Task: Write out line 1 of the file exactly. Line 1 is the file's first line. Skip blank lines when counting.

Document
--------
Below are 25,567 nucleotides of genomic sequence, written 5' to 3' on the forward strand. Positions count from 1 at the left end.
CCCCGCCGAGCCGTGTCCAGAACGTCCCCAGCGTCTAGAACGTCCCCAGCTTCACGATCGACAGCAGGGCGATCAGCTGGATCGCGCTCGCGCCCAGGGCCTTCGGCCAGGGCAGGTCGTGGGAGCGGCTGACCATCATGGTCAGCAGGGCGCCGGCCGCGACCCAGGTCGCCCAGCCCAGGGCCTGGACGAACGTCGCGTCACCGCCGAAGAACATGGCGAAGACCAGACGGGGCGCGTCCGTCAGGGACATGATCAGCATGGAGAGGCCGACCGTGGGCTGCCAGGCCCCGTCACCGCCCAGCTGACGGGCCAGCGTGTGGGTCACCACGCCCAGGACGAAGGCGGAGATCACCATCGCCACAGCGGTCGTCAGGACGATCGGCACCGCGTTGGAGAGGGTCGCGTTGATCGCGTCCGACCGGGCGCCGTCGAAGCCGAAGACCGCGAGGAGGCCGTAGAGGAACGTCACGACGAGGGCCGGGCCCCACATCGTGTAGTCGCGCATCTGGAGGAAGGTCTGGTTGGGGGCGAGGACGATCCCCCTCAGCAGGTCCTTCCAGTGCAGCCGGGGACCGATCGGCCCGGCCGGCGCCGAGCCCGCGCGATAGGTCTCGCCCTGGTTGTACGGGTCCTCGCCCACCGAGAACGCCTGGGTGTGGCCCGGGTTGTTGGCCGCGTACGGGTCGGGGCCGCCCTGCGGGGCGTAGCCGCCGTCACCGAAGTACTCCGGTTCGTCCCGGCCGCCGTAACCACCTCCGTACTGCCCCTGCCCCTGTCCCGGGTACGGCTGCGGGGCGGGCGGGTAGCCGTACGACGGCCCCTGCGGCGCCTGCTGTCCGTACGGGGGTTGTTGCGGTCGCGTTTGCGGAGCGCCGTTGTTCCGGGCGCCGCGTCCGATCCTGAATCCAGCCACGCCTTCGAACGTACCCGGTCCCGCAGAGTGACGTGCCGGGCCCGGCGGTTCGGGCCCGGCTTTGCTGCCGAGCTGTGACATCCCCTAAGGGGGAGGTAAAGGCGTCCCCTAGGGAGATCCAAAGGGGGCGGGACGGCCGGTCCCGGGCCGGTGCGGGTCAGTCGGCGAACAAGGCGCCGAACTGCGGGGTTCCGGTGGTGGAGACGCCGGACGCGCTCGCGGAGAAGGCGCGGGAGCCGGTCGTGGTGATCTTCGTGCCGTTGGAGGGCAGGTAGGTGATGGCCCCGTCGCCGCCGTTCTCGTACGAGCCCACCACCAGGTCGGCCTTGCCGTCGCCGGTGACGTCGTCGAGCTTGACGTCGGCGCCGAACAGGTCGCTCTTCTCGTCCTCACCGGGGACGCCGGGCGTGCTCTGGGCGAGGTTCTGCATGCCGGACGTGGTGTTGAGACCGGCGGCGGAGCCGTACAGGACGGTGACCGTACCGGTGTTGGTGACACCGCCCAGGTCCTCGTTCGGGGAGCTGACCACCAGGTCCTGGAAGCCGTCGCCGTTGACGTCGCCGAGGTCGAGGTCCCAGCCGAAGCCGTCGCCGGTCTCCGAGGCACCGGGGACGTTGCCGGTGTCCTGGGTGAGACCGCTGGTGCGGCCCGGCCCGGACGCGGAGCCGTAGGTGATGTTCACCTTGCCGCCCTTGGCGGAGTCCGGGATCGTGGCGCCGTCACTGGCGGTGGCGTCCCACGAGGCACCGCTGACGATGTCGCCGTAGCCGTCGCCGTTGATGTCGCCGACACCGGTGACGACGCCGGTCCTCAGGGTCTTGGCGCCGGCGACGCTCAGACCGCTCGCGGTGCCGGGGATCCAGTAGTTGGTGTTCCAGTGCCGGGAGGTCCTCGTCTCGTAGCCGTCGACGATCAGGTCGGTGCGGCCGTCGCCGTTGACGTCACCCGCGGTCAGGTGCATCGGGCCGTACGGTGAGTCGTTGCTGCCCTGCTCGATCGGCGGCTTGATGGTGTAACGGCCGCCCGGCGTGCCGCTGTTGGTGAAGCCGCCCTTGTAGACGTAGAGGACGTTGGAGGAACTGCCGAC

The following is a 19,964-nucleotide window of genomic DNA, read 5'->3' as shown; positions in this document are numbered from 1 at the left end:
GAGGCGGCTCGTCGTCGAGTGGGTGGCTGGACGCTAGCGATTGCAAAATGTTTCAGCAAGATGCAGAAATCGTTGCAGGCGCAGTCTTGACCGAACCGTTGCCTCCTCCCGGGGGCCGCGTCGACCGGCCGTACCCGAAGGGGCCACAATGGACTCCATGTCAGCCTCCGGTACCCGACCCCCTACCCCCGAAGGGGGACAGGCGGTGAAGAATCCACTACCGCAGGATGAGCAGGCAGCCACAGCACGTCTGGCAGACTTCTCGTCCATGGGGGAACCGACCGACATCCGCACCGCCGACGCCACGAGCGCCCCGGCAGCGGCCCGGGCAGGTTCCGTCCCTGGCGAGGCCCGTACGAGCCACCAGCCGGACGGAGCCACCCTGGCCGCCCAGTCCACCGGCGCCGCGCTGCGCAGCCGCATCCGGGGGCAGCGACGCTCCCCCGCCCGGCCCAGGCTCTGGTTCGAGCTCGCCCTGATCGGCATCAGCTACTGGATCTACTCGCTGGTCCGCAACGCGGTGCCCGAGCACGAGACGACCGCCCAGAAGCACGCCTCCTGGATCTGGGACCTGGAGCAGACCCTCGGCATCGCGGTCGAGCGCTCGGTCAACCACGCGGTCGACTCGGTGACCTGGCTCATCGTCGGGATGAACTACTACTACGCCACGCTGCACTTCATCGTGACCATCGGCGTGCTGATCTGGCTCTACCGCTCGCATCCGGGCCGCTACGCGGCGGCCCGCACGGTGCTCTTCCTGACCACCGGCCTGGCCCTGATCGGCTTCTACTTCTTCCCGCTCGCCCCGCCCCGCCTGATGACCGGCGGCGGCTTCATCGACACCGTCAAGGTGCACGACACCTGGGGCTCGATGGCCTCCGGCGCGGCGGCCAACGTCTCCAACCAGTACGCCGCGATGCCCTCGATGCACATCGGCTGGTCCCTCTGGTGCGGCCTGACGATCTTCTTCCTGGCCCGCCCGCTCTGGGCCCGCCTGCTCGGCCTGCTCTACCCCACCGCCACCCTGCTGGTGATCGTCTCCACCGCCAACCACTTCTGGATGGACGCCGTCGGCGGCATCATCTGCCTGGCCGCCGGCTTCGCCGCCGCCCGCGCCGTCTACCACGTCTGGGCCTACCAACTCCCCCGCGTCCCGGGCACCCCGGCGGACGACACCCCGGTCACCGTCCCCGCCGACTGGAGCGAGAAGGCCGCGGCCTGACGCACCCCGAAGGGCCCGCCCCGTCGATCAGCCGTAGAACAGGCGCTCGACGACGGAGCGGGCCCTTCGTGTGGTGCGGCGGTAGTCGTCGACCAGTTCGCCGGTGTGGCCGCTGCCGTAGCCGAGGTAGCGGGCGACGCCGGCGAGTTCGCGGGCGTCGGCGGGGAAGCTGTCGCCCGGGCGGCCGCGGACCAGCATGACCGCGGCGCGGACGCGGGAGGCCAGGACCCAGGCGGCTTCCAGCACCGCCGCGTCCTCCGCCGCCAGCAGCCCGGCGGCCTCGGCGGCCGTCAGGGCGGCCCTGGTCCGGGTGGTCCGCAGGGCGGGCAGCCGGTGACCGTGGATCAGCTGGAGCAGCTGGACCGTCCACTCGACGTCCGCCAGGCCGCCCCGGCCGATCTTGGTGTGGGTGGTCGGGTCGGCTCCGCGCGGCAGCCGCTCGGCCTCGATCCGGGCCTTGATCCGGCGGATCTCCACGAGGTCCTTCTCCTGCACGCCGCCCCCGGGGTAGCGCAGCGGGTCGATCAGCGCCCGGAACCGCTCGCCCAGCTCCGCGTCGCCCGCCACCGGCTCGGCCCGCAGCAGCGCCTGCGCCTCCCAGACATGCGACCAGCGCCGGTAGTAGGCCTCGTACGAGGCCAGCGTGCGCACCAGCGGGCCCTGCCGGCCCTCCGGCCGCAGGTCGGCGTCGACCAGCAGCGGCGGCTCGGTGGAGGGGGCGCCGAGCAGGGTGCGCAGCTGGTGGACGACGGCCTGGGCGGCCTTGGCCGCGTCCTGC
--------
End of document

Below are 25,567 nucleotides of genomic sequence, written 5' to 3' on the forward strand. Positions count from 1 at the left end.